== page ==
Iberia and British Airways to re-route flights to avoid Russian airspace

IAG, owner of British Airways and Spanish carriers Iberia and Vueling, is re-routing aircraft to avoid flying over Russian airspace and cancelling its flights to Russia, its boss said Friday, amid international outcry over Moscow's invasion of Ukraine.

Iberia and British Airways to re-route flights to avoid Russian airspace
The UK has also banned Russian flagship carrier Aeroflot from flying over Britain as part of a series of sanctions. (Photo by ADRIAN DENNIS / AFP)

Chief executive Luis Gallego told reporters in a call that IAG was re-routing flights so as not to fly over Russia, and cancelled a Moscow bound flight.

The news came one day after the UK government banned Russian flagship carrier Aeroflot from flying over Britain as part of a series of sanctions against Russia following its invasion of neighbour Ukraine.

Moscow in retaliation on Friday banned all UK-linked planes, including transiting flights, from its airspace.

“We took the decision to cancel the flight… to Moscow today,” Gallego told a conference call for the group’s annual results on Friday.

The airline conglomerate was also re-routing scheduled flights to Singapore and Dubai so that they do “not fly over Russia”, he added.

Separately, IAG revealed Friday that net losses more than halved last year with recovery underway as Covid travel curbs were lifted.

However, it was also monitoring the Ukraine crisis that has shuttered airspace for civilian aircraft in the region.

“The impact of this crisis we are still monitoring,” Gallego noted.

He added that flights to the East were “very reduced” as a result.

“All the flights that we are doing now we can re-route, so we can maintain the schedule.”

There are currently no commercial flights landing in Ukraine after the Ukrainian government decided to close its airspace to them for safety reasons.

A number of European Airlines including Iberia, Vueling, Austrian Airlines, Lufthansa, Brussels Airlines, Swiss and Eurowings have also said they will cancel their flights to Ukraine until at least the end of February. 

‘Strong recovery’

IAG revealed that its loss after tax narrowed sharply to €2.9 billion ($3.3 billion) last year.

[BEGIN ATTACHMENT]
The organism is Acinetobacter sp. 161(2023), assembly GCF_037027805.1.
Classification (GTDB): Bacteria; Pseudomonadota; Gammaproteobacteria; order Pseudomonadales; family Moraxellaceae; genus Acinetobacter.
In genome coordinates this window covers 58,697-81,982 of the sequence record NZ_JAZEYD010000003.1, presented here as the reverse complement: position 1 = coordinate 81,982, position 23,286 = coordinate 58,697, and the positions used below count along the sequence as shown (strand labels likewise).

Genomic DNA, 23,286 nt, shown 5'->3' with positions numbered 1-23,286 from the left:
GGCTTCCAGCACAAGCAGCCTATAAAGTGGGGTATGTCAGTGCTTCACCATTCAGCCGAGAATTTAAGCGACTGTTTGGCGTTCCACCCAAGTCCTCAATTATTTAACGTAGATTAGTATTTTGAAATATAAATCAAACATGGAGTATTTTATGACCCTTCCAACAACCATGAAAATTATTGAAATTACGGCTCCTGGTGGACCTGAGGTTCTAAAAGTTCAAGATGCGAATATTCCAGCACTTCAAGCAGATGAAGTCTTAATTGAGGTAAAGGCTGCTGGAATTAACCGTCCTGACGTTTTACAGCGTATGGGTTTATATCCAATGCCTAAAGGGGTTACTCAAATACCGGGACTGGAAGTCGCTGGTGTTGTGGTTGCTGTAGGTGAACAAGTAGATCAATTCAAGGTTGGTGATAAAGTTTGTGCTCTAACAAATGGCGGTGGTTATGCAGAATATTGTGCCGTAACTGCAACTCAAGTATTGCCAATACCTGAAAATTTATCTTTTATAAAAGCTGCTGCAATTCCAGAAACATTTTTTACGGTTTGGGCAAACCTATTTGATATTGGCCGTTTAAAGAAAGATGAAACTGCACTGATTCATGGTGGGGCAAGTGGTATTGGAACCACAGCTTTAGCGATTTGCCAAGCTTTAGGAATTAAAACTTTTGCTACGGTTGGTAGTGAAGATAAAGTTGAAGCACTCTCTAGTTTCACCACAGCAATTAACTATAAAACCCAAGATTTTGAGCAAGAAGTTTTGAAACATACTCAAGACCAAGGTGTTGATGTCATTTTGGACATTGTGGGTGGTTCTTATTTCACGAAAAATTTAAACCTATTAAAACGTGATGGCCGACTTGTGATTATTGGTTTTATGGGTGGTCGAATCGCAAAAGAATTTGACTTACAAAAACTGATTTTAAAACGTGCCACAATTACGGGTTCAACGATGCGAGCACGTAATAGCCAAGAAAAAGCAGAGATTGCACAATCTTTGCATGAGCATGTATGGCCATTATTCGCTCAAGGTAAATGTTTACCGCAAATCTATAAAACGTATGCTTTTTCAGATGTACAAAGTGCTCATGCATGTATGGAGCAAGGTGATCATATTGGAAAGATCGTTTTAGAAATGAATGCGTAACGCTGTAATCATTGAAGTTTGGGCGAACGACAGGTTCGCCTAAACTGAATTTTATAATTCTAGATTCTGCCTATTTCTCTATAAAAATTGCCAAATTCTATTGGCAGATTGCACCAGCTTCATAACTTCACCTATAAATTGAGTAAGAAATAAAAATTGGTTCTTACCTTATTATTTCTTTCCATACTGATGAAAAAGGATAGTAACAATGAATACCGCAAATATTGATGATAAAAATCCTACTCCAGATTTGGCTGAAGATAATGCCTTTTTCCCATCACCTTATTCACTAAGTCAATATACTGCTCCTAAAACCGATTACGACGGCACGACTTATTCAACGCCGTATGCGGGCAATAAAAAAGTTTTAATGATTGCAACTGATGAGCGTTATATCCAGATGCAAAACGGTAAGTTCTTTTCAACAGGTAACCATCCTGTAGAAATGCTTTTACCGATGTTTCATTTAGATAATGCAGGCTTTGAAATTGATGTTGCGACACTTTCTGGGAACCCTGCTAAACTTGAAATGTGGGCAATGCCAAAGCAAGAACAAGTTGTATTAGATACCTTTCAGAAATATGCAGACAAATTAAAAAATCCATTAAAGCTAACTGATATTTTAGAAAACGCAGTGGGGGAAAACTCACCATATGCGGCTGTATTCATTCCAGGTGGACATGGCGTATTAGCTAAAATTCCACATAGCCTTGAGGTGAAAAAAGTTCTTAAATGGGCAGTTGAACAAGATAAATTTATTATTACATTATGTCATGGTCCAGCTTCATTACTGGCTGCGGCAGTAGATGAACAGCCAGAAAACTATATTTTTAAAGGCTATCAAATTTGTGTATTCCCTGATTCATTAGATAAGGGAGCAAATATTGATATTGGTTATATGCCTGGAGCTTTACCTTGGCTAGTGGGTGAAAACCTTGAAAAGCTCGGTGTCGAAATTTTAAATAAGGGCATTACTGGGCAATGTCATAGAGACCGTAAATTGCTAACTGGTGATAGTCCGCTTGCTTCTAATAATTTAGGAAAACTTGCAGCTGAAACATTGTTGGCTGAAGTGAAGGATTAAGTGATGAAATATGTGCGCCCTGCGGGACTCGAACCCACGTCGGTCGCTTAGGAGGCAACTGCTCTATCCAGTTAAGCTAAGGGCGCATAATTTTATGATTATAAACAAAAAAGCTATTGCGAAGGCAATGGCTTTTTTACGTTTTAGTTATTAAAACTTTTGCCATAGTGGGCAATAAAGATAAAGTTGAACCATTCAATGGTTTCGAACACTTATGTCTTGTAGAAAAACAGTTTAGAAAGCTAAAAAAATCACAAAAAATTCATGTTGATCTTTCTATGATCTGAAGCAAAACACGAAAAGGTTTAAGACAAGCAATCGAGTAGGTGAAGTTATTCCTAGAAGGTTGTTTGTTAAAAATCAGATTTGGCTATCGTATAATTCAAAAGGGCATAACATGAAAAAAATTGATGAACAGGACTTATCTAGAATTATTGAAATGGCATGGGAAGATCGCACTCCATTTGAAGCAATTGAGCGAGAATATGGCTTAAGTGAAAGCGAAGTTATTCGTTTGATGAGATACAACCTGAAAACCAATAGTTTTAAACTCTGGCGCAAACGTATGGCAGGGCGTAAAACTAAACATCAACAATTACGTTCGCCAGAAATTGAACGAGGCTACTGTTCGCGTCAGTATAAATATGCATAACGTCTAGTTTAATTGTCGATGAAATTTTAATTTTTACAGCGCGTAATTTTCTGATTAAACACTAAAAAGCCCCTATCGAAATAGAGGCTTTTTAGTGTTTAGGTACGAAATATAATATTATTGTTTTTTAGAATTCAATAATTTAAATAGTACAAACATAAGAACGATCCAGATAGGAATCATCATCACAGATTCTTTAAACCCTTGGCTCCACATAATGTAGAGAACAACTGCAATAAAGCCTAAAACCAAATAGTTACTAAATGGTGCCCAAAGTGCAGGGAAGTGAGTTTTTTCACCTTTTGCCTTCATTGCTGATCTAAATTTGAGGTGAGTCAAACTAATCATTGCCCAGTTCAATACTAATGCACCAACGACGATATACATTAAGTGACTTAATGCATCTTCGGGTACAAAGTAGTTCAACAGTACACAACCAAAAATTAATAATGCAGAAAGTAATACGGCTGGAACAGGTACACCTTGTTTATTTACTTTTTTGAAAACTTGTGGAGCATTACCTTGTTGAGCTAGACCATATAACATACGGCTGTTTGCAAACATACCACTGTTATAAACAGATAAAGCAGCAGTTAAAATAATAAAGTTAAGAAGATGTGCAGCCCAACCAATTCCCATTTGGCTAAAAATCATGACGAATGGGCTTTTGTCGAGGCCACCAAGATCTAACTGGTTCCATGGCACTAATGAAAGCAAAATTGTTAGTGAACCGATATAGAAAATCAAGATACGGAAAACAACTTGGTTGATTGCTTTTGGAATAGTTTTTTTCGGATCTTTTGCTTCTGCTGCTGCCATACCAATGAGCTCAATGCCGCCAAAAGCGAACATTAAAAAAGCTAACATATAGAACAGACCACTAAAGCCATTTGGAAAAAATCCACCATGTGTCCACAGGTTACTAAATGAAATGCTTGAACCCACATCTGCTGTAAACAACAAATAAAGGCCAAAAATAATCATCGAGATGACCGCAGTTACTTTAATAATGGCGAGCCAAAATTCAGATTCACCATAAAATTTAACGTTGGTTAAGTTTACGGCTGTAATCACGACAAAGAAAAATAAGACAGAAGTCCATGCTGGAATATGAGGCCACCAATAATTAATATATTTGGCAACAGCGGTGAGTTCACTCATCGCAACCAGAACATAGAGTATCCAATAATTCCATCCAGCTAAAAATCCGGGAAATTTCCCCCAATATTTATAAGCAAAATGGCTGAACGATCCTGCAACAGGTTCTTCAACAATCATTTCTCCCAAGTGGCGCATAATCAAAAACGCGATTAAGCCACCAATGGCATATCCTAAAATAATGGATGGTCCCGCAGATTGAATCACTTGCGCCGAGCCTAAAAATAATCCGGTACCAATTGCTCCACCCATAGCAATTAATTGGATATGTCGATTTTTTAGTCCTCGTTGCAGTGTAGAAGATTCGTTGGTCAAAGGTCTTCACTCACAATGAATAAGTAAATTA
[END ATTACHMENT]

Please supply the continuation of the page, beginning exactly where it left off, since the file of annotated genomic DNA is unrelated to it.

That contrasted with a record €6.9 billion in 2020, when the coronavirus emergency paralysed air travel and grounded flights worldwide.

Passenger capacity last year was 36 percent of its pre-pandemic 2019 level, but this reached 58 percent in the fourth quarter.

“The easing of government-imposed travel restrictions as the year progressed resulted in improving travel demand, in particular following the opening of the US border to foreign travellers” in early November, IAG said.

Total revenues climbed eight percent to almost €8.5 billion.

“We are confident that a strong recovery is underway,” said Gallego.

IAG noted also that the Omicron Covid variant, which emerged late last year, only had a “negative short term impact” on its performance.

Yet IAG expected a “significant” operating loss for the current first quarter, and cited seasonally weak demand, ongoing Omicron uncertainty, and rising costs as capacity is ramped back up.

The group then anticipates a return to profitability in the second quarter, but sounded a cautious note over this outlook.

“This assumes no further setbacks related to Covid-19 and government-imposed travel restrictions or material impact from recent geopolitical developments,” it cautioned.

IAG aims this year to return to 85 percent of its pre-pandemic passenger capacity.

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‘Totally unprecedented’: Ukraine flag sales soar at Spanish factory

Far from the war in Ukraine, Eric Borney never dreamed his factory in the calm Spanish countryside would smash sales records making Ukrainian flags.

'Totally unprecedented': Ukraine flag sales soar at Spanish factory

“Usually we make four or five Ukrainian flags each year. But we’ve made 1,000 flags in 10 days,” he said, as steam rises from a roll of blue and yellow fabric dyed for Ukraine’s national banner.

“And it’s going up every day,” he added from his factory in Normandy in northwestern France.

At the entrance to the manufacturing site, the blue and yellow Ukrainian flag floats between France’s tricolour and the company’s flag.

For factory seamstress Marie-Christine Sebert, making a Ukrainian flag is “something important”.

“We are showing (the Ukrainian people) that we are there for them, despite everything, even if we are not fighting side by side,” she told AFP.

Other manufacturers across the world have reported a rise in demand for the Ukrainian yellow and blue flag since Russia invaded Ukraine on February 24.

French company Doublet’s subsidiaries in Spain and Germany “are receiving similar requests,” according to the parent company.

Borney’s family business saw previous sales peaks for major national events, including the 2015 Paris terrorist attacks and France’s top performance in the 2018 World Cup.

But nothing of this magnitude for another country’s flag, which he said is “totally unprecedented”.

“We did not expect this at all. France is not a border country. It’s 2,000 kilometres away,” he said.

“But people are more affected than if it’s a war in Africa or a bit farther away.”

With the spike in demand, the small business shot into action, delivering flags in under four days.

Borney didn’t say how much he’s earned from the surge in orders, only that it’s “not negligible” — particularly after losses due to the pandemic and a surge in prices for raw materials.